Volkswagen's production line at its Zwickau factory via PAVolkswagen's production line at its Zwickau factory via PA


UK car production grows for the first time in almost a year but figures still lagging way behind pre-pandemic levels – SMMT

  • UK car production up 13.3 per cent in May, the first growth since June 2020
  • Battery electric car production more than doubles, increasing by 108.3 per cent, with 4,525 built
  • Figures still way below levels of pre-pandemic May 2019

Time 9:19 am, June 30, 2022

More than 62,000 cars rolled off UK production lines in May in the first month of growth for almost a year, the SMMT has revealed.

Data released today (June 30) by the trade body showed a 13.3 per cent rise in production with 62,284 units leaving factory gates.

However, the organisation has urged caution as the figures are being compared to the Covid-affected May 2021.

The figures still compare dismally when put up against pre-pandemic levels, with output remaining 46.3 per cent below May 2019.

The SMMT says the struggles are a result of ‘ongoing supply chain issues, increasing economic uncertainty, rising business costs and disruption caused by the war in Ukraine’.

Despite that, production for both the overseas and domestic markets increased year-on-year in May, by 8.9 per cent and 39.5 per cent respectively.

Exports accounted for 82.1 per cent of all new cars built, with almost six-in-ten of these destined for the EU. However, shipments to the US decreased by 35.4 per cent.

May was also a positive month of electrified vehicles, with BEV production increasing by 108.3 per cent.

Meanwhile, more than one-in-five (22.6 per cent) of all cars built last month was alternatively fuelled, up from 19.3 per cent last year.

Despite growth in May, in the year as a whole, overall output has decreased by more than a fifth (23.2 per cent), with just 330,185 units built – a shortfall of some 99,641.

The biggest driver of the slump has been a 26.9 per cent decline in exports and a further 4.5 per cent fall in production for the domestic market.

Mike Hawes, SMMT Chief Executive, said: ‘May’s return to growth for UK car output is hugely welcome after 10 months of decline, indicating the sector’s fundamental resilience.

‘Any recovery, however, will be gradual as supply chain deliveries remain erratic, business costs volatile and geopolitical instability still very real.

‘With the industry racing to decarbonise, we need to safeguard manufacturing competitiveness, drive investment and develop the skill base.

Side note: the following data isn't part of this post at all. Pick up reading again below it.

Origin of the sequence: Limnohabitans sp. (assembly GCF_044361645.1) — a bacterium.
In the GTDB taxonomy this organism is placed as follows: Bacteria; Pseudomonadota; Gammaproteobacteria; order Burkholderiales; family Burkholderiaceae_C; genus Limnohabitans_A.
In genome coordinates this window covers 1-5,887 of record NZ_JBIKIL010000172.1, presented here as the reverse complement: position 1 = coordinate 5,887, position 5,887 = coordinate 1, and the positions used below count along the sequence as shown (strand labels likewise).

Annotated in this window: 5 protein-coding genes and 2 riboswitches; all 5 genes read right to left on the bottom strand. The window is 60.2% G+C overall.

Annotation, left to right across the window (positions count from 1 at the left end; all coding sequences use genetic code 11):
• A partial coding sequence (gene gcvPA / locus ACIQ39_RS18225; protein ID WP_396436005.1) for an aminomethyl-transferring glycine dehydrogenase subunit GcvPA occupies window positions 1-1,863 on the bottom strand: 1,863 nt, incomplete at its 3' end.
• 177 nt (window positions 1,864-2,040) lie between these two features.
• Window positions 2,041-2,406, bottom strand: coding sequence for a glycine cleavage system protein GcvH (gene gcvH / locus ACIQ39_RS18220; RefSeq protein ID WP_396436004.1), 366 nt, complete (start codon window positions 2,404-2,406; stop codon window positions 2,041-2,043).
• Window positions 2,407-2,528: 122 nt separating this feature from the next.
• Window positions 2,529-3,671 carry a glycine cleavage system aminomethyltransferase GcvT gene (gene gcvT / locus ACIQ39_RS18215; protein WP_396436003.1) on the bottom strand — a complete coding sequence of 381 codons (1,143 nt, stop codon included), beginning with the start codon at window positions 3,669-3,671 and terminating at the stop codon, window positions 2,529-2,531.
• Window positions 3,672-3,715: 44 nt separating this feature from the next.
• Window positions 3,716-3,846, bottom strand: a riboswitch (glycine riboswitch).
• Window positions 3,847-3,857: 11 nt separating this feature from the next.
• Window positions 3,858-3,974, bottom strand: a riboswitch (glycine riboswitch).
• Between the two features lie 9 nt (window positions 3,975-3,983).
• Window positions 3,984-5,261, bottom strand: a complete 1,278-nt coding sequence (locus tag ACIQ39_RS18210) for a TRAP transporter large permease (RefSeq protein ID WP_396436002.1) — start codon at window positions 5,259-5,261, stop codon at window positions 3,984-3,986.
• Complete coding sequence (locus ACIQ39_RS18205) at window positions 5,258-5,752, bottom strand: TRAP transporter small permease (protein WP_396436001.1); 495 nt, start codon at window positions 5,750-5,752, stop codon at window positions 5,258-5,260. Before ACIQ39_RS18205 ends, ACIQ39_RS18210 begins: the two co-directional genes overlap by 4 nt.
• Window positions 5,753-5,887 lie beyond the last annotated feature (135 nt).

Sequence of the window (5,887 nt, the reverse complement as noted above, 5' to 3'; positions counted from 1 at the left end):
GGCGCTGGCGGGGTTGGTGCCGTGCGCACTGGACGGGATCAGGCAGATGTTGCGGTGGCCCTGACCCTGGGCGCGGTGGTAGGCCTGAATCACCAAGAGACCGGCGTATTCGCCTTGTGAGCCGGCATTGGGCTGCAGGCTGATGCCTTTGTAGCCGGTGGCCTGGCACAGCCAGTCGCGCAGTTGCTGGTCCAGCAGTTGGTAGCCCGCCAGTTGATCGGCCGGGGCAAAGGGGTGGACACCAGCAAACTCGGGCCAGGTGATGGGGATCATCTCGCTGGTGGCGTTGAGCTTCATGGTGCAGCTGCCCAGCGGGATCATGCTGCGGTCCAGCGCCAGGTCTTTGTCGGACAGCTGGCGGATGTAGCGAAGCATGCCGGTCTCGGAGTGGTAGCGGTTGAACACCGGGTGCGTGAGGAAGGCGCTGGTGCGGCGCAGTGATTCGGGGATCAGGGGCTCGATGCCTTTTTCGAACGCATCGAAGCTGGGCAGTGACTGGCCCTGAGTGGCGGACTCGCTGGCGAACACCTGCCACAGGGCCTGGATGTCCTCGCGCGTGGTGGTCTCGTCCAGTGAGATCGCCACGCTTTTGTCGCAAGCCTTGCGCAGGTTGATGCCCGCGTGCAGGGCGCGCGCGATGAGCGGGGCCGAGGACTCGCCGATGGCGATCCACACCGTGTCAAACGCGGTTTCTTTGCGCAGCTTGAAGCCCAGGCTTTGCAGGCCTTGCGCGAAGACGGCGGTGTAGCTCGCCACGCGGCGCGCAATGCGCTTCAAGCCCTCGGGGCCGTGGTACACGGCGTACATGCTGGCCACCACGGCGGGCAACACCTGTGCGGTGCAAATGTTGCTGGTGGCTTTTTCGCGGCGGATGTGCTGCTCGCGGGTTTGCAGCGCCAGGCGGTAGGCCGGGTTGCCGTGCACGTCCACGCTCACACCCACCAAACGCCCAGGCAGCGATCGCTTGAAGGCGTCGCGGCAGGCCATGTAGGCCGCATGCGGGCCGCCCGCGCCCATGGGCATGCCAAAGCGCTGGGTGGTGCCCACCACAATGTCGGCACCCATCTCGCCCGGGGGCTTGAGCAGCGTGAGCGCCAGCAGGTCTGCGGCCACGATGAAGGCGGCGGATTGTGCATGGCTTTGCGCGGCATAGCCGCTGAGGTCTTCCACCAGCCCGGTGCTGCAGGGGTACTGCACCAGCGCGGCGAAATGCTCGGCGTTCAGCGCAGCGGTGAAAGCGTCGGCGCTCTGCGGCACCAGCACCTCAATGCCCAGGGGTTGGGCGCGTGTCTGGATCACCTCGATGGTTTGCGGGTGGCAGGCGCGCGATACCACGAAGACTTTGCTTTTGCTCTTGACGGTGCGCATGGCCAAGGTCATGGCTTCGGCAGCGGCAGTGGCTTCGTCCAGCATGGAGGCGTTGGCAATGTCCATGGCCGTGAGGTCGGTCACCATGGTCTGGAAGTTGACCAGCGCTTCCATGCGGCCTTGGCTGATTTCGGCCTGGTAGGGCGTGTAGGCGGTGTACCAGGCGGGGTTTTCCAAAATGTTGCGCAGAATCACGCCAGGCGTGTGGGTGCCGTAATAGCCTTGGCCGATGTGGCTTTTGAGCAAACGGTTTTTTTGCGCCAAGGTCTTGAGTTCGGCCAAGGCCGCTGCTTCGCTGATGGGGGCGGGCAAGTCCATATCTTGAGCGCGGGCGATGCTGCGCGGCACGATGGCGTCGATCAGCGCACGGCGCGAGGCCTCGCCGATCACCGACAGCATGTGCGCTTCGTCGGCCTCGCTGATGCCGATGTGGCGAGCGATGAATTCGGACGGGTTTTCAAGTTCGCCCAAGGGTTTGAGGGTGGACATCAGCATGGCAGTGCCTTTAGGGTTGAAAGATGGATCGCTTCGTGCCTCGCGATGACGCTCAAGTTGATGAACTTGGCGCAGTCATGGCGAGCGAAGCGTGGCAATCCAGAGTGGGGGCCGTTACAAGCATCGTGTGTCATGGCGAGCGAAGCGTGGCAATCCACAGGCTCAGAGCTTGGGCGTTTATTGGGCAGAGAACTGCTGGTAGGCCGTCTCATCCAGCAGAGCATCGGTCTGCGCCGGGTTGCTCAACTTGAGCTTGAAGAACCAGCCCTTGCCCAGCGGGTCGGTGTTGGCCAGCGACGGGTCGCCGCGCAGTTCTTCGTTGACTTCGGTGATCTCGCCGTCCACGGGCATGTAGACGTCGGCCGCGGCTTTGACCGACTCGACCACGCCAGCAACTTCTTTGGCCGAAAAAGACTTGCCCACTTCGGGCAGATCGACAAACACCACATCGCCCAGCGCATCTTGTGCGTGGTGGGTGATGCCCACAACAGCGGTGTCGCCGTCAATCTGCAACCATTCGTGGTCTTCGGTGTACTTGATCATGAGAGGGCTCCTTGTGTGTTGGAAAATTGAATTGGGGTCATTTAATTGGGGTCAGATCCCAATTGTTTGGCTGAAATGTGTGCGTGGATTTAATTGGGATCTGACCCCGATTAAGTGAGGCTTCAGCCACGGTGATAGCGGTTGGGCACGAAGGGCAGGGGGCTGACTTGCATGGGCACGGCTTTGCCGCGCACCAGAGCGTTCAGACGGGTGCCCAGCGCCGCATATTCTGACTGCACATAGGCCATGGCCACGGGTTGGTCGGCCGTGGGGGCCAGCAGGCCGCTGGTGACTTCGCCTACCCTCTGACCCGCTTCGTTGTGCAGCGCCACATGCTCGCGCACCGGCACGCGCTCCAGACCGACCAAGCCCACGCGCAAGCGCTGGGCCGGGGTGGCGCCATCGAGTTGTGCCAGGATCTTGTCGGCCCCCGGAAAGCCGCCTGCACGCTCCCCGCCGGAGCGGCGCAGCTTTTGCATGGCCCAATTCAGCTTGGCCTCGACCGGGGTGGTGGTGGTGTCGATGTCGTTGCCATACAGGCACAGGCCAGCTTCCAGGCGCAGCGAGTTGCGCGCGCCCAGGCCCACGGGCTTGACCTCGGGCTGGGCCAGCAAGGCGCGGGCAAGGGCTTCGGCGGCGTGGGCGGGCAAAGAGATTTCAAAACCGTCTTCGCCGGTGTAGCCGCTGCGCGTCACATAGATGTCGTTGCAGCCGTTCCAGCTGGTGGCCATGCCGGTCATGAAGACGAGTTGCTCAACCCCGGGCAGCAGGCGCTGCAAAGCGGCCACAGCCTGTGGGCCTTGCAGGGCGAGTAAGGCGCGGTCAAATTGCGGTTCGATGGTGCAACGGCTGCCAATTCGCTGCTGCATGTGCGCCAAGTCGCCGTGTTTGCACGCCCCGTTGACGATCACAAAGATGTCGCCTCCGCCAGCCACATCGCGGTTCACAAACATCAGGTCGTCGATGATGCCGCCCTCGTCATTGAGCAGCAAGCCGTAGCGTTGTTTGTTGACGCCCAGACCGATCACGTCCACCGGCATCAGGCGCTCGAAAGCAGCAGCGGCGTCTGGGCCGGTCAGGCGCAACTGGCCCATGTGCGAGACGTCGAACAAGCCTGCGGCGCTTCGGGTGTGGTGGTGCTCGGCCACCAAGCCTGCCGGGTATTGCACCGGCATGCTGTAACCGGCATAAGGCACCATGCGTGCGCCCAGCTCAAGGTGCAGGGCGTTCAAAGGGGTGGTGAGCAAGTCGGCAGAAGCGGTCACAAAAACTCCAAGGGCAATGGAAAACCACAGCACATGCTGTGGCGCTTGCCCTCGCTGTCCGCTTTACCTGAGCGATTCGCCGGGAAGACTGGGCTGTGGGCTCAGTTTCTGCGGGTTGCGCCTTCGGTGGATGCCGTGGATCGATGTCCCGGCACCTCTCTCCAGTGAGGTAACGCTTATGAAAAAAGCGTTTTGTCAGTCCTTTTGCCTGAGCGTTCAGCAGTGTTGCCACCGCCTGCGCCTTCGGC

‘Government and industry have a role to play in this transformation and collaboration will be essential if the UK is to remain at the forefront of automotive innovation.’

What does the industry think?

Greater government support and consideration needed

The positives from the latest manufacturing figures are that electric vehicle production continues to rise and that overall output is up for the first time in 11 months – though still somewhat down on pre-pandemic levels.

Unfortunately, those are about the only positives, as rising energy costs are compounded by an ongoing semiconductor shortage that is causing both short run and long run concerns for manufacturers.

A potential trade war with the European Union is another issue for automotive manufacturers in the country, many of which are currently either in the process of either refitting factories in the UK to suit electric vehicle assembly, or looking to build new ones.

Uncertainty over trade deals is the last thing they need.

For a sector that employs 797,000 people across the UK, and which added £11.9bn in value to the UK economy last year alone, greater government support and consideration is needed to ensure stability and growth in the coming months and years.

The automotive sector is a key employer and economic driver for the country and should not be left unsupported.

Jim Holder, editorial director, What Car?

Persistent hurdles causing headaches for manufacturers

Ongoing challenges continue to stall any progress towards recovery for the automotive industry, with persistent hurdles causing headaches for manufacturers.

In the face of uncertainty and issues caused by Russia’s invasion of Ukraine, the well-documented semiconductor issue continues. Stellantis is pulling the handbrake on production in several Citroen and Peugeot factories in France, and Ford has recently closed its order book for the new Fiesta due to production difficulties.

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The chip shortage is showing no signs of easing for the foreseeable future. Intel’s CEO Pat Gelsinger warned earlier this month that he expects the issue to run into 2024.

Though demand may begin to cool due to the soaring cost of living, dealers are working hard to navigate the challenges and ensure that forecourts are well stocked. Using all available insight and market data is key to ensuring that prices are optimal, and stock is suited to consumer trends.

Lisa Watson, director of sales at Close Brothers Motor Finance

Jack Williams's avatar

Jack joined the Car Dealer team in 2021 as a staff writer. He previously worked as a national newspaper journalist for BNPS Press Agency. He has provided news and motoring stories for a number of national publications including The Sun, The Times and The Daily Mirror.

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